A number of fake but realistic-looking movie posters have been all over the internet lately. Many of them are so good that it can be hard to tell that they’re actually spoofs.
The new trend comes courtesy of Bing’s Image Creator, which uses artificial intelligence (AI) to generate images based on various prompts. In this case, all a person has to do is enter a few keywords to get an image that looks straight out of a Disney or Pixar animation studio.
Sometimes, the results look like something you’d see on display outside a local movie theater.
This was the case for @StargateZone, an X user who recently made a pretend movie poster starring his beloved dog, Kodi. In the AI-generated image, Kodi appears as a fluffy, doe-eyed pup at the center of a science-fiction movie.
— Stargate Zone ᐰ (@StargateZone) October 28, 2023
Another faux movie poster, made by the X user @DiP4mp4s82, depicts a blonde-haired action hero in a fight scene.
“I was bored so I decided to make the ‘Fake Pixar movie posters made with the Bing Ai/Ia’ thing but without any dark joke or based on a tragedy,” the user captioned their post.
I was bored so I decided to make the “Fake Pixar movie posters made with the Bing Ai/Ia” thing but without any dark joke or based on a tragedy and go with something more simple, feel free to take your conclusions. pic.twitter.com/j0cUcWMC0G
— SirPampas2682 (@DiP4mp4s82) October 21, 2023
Many of the fake movie posters swirling around online also appear to have a dark or twisted edge to them. As a result, the pretend movies they depict don’t always look family-friendly. Instead, many of them would probably get at least a PG-13 rating.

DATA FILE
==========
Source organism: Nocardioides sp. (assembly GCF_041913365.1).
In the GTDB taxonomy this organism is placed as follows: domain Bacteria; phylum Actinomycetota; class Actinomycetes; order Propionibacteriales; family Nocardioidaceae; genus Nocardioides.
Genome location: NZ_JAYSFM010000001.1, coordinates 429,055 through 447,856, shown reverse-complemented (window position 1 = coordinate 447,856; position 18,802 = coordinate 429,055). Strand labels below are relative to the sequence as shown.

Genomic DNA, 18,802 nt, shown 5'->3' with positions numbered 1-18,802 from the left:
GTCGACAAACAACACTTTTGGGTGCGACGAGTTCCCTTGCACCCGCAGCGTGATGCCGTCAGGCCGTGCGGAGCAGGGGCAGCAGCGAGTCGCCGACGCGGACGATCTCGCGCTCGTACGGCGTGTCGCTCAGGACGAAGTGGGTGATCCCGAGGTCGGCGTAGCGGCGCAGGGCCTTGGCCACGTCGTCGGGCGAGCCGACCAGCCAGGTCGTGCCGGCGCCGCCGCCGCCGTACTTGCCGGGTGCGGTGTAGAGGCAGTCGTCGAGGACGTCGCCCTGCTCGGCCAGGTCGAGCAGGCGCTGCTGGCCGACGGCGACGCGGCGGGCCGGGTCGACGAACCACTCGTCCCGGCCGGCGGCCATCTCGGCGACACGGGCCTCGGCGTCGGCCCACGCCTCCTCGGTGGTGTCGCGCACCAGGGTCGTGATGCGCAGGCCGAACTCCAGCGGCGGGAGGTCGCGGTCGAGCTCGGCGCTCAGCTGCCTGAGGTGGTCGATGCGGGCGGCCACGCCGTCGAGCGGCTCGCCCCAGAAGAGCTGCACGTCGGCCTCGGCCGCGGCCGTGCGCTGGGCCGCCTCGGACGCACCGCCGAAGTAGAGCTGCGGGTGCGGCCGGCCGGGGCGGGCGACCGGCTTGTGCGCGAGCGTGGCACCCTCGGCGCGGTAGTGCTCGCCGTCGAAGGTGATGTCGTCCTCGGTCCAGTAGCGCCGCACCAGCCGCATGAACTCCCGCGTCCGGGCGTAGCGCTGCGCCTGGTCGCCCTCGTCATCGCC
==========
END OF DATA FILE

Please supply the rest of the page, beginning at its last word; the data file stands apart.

One of the A.I.-generated images, Chernobyl, appears to be based on the infamous power plant explosion of 1986. But thanks to the “Disney treatment”, the fake movie poster features several smiling characters, suggesting the film has a lighthearted comedic tone rather than that of a disaster flick.
Some people have also enjoyed putting iconic movie characters in unlikely scenarios, like Reddit user u/ClinicalIllusionist, who imagined Darth Vader running his own laser hair removal salon.
The Bing Image Creator is gaining popularity as Microsoft’s answer to the recent AI explosion, though it’s arguably less controversial than other forms of the tech. One reason users seem to love it so much is that the web-based art generator is absolutely free and doesn’t require an OpenAI account — just access to Bing.com.
To try it out, all you need to do is log into Bing Chats or head to Bing.com/Create directly. Then click “Join & Create,” enter word prompts into the generator, such as “Disney movie poster featuring Roblox,” and view your results.
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